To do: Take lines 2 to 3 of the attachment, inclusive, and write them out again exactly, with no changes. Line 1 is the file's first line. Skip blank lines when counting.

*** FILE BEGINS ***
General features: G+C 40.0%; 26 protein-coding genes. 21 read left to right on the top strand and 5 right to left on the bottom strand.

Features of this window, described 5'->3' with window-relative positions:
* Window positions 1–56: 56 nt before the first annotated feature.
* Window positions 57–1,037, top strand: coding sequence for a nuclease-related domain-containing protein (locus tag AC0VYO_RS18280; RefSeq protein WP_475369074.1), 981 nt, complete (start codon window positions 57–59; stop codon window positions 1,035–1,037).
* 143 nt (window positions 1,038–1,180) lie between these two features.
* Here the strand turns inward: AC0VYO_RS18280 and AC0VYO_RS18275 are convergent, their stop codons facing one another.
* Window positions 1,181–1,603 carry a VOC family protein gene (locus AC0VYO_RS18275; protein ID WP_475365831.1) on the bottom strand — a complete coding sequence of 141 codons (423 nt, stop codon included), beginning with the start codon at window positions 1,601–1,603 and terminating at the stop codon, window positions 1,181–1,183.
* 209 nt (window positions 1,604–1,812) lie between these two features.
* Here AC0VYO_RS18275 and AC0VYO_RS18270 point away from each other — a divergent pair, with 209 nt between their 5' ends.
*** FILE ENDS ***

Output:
Features of this window, described 5'->3' with window-relative positions:
* Window positions 1–56: 56 nt before the first annotated feature.